But more on task, I do all that and serve and eat dinner with friends and today, I feel no worse for the activity. Not to look too far ahead, but raking may be part of the weekend.
And on moving to Italy for six months a year. That is a future dream; however, when I returned in July, I vowed to begin learning Italian so that when I return, I would not need to be mute or incomprehensible. I have been waiting for my daily round to ease before I decided how to attack this mission. I might be waiting another 30 years for that! So, I will email Silvia, my friend in Turin, today and start before the end of the month. “Buongiorno. Voglio tornare in Italia!”
Noticing. Things. New Julia things. Some not new but resurfacing.
We were in a fabric store two weekend ago to buy material for a Halloween costume. Julia wants me to make the blue Christmas gown from the American Girl story about Felicity, a girl from the American Revolutionary period. I was expecting something from Lord of the Rings-big crush on the elf king, Elrond or someone from Star Wars. Instead, after years of dinosaurs and wizarding robes, I welcome a pretty dress for a child who has had such a struggle identifying with her humanness.
In the fabric store, Julia spotted a display of new sewing machines. She stared in awe. Almost reverent, she asked about them. Were they sewing machines? My machine is old and limited. It sews forward and backwards. It belonged to David’s maternal grandmother who died years before we got married. But I sew once or twice a year making more of an investment sort of silly. Julia looked at those new plastic wonders with lust in her eyes. What is that for? What about that? She pointed to knobs and button that turn the machine into an embroider and fancy sticher. I could almost see her brain working. Working in a way that I have not seen before. Julia, imagining what she could do with these machines. How much easier sewing would be with any of these. Forward thinking! So new for her. At least so new to verbalized it to me. I could have bought one on the spot!
I cut on Wednesday and by Friday night, late that night, the dress is finished. A bit big oh Julia but she will need something warm beneath the gown in another week. She loves it and had fun wearing it to church for Saturday’s pre-Halloween parade. She is the only one from her class in a costume, but she enjoys being pretty so much. So, so much.
When I cleaned up my sewing stuff, Julia spotted the left over fabric. She asked whose it was and what had to be done with it. I told her it was hers and she could do what she wanted. She has ideas.
Days ago, on our way to a sensory evaluation, the first in years, Julia was writing her daily school journal. She wanted to write about people in her classes. I started her writing this journal last year to work on memory and to see what she retained of her school day. So, my aim was to have her write about the content of math and social studies and science classes. Last year, she wrote single sentences and sometimes more with urging. This year she has volunteering more about actual classes, not always of course, but more than ever before. Yesterday, however, I noticed that she was writing about what was going on in the classroom. What a teacher said to a student and how the student responded. I started to tell there that this journal was not for school gossip but her studies, and had to bite my tongue! She was noticing other people. Other people for what and who they are. Not only in relation to herself. “How do you think he felt?” I asked. Yes, this is movement and maturing. She answered about the person she described. A showing, at least somewhat, of some theory of mind.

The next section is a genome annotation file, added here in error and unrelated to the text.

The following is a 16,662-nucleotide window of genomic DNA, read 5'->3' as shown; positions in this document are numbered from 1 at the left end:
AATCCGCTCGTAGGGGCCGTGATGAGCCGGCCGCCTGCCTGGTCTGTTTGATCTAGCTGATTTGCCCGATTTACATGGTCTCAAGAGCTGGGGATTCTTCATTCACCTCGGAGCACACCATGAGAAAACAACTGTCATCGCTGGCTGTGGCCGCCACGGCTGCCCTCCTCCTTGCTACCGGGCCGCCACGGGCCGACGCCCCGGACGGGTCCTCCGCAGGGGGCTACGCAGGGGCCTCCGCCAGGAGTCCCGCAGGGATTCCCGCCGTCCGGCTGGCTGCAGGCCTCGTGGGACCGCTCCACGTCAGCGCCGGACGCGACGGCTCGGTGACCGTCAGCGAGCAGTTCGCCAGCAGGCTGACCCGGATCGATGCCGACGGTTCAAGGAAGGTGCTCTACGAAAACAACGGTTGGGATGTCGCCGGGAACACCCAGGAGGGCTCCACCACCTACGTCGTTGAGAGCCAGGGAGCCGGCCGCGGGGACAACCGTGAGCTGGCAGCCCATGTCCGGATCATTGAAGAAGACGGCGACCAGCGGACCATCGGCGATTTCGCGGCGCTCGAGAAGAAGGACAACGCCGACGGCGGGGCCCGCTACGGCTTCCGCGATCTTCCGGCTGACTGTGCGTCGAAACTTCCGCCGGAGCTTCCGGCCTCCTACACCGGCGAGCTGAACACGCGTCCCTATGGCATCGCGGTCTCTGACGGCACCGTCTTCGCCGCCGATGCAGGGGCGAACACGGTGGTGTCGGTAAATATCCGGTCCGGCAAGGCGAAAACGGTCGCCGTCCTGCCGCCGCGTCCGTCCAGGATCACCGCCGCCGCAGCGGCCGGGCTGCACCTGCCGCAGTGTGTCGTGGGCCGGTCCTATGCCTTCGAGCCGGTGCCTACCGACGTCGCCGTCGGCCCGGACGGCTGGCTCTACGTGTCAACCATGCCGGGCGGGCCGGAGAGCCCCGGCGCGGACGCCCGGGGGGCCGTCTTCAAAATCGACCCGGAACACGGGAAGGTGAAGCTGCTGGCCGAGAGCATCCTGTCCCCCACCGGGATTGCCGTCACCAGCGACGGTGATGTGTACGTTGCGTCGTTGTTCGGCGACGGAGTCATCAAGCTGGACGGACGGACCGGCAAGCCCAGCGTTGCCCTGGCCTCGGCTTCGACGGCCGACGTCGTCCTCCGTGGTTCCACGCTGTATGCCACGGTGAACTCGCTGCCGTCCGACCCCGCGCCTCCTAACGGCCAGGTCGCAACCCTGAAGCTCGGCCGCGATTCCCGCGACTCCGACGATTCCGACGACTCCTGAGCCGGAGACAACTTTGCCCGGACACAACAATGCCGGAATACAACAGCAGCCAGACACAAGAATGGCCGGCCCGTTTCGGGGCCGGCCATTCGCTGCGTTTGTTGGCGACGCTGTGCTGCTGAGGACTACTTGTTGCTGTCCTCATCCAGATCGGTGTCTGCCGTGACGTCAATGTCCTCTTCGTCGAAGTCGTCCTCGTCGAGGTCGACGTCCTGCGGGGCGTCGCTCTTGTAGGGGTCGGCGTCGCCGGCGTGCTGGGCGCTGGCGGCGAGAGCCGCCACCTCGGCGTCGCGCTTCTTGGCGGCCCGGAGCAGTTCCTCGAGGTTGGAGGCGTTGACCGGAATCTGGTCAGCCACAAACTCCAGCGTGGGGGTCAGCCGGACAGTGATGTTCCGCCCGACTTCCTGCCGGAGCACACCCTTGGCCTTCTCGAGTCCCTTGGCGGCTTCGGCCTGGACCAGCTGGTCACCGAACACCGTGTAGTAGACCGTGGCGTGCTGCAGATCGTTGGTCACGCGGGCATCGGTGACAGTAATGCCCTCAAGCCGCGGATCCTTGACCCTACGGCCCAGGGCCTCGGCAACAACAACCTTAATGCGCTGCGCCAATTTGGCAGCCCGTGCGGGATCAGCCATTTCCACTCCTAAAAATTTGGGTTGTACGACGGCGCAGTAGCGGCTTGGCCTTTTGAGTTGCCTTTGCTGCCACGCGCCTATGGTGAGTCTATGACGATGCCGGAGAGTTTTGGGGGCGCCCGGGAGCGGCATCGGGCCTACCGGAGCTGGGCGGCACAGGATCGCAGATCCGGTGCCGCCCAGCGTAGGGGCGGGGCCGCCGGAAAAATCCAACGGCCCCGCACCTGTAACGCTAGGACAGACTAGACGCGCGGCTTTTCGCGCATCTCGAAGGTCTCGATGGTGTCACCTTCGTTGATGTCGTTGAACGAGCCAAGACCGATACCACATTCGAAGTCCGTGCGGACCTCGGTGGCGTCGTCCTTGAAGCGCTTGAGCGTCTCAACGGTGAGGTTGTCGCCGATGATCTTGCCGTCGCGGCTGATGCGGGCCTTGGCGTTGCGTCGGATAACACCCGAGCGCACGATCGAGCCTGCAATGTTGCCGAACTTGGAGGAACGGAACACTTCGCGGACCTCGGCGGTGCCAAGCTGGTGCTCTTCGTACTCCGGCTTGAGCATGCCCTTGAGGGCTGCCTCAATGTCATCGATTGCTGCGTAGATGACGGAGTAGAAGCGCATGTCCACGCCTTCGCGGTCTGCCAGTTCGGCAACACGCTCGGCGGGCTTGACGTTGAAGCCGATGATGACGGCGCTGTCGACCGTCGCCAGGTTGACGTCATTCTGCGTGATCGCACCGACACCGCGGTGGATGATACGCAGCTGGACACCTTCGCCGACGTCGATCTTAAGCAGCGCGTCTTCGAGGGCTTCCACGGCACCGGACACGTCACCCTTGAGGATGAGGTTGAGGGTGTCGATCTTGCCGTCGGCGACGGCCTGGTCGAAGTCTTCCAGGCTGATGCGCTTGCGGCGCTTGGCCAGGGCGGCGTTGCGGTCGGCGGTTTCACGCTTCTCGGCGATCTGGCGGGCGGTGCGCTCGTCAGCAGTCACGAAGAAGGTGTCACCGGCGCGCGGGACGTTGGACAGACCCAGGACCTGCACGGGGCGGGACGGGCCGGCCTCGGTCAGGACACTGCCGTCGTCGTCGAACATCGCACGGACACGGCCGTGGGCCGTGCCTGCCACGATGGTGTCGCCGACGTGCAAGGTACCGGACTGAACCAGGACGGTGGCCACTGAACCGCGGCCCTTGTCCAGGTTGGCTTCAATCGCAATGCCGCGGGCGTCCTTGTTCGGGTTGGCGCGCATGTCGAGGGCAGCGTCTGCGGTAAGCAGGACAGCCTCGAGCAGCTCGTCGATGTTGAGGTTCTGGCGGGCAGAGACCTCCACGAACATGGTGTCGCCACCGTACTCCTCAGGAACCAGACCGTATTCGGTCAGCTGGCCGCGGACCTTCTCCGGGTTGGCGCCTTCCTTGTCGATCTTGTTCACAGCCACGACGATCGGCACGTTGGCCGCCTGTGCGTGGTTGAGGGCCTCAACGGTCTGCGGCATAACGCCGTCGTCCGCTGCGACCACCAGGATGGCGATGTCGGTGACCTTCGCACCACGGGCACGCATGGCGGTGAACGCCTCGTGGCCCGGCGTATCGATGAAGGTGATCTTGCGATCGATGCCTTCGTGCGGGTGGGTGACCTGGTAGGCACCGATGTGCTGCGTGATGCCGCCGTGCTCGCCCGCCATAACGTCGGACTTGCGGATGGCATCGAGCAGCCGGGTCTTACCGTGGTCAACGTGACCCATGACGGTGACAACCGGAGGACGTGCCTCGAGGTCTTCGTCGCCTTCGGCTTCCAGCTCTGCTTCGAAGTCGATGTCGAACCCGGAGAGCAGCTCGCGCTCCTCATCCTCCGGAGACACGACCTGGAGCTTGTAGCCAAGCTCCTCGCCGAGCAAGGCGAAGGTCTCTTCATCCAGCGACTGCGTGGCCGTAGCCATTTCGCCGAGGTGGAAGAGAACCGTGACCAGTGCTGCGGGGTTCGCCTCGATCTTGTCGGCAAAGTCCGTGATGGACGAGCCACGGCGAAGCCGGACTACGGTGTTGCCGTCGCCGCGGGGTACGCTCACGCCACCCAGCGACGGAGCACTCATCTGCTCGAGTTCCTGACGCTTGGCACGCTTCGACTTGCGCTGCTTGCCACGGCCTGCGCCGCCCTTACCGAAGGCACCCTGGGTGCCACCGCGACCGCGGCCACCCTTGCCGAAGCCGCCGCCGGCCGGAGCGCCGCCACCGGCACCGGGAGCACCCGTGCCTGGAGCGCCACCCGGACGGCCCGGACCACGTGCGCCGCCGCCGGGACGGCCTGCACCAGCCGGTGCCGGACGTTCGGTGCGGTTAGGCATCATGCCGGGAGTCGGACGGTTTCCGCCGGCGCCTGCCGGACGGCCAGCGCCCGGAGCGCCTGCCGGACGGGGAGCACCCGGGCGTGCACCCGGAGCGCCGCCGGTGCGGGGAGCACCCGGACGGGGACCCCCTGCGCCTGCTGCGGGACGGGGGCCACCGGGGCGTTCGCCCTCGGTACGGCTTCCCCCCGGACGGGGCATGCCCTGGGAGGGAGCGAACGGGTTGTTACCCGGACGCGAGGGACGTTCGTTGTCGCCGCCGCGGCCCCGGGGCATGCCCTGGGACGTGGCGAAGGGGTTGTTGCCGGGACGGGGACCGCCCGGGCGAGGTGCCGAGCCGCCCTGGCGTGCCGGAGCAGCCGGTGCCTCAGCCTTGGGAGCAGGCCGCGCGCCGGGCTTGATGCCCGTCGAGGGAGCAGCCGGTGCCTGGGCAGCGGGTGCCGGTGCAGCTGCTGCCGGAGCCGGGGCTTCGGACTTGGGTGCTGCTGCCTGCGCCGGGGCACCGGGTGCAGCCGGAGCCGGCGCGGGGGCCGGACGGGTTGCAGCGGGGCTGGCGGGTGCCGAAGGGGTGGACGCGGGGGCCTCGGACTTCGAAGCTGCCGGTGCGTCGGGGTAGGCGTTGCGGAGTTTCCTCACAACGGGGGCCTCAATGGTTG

Post sensory evaluation, we are brushing again. Haven’t done it in at least five years. I was surprised that Julia is completely okay with it. I expected some kick back. Perhaps it makes her feel good. I’ve also noticed that she is wanting to wear some tight clothes. There was a time that she did not like wearing tights. That has changed. The other day, however, she put on a pair of last year’s pants bought for a strings concert. They still fit around the waist but the legs are very tight. I asked about them and Julia said they felt great. Perhaps her body needs that kind of stimulation now. Something new for her. Puberty changes everything.
Skating again on Sunday afternoon. I can’t go on the ice yet. Julia picked up where she left off, still pushing off with just one leg but with much more speed and surety. The person who runs the program asked us to stop in the office after class. She fitted Julia with a more supportive boot and will be looking for blades that fit next week. She believes that Julia’s skates offer no support making balance much more difficult for her. Thank you, thank you. Julia has angels and many blessings.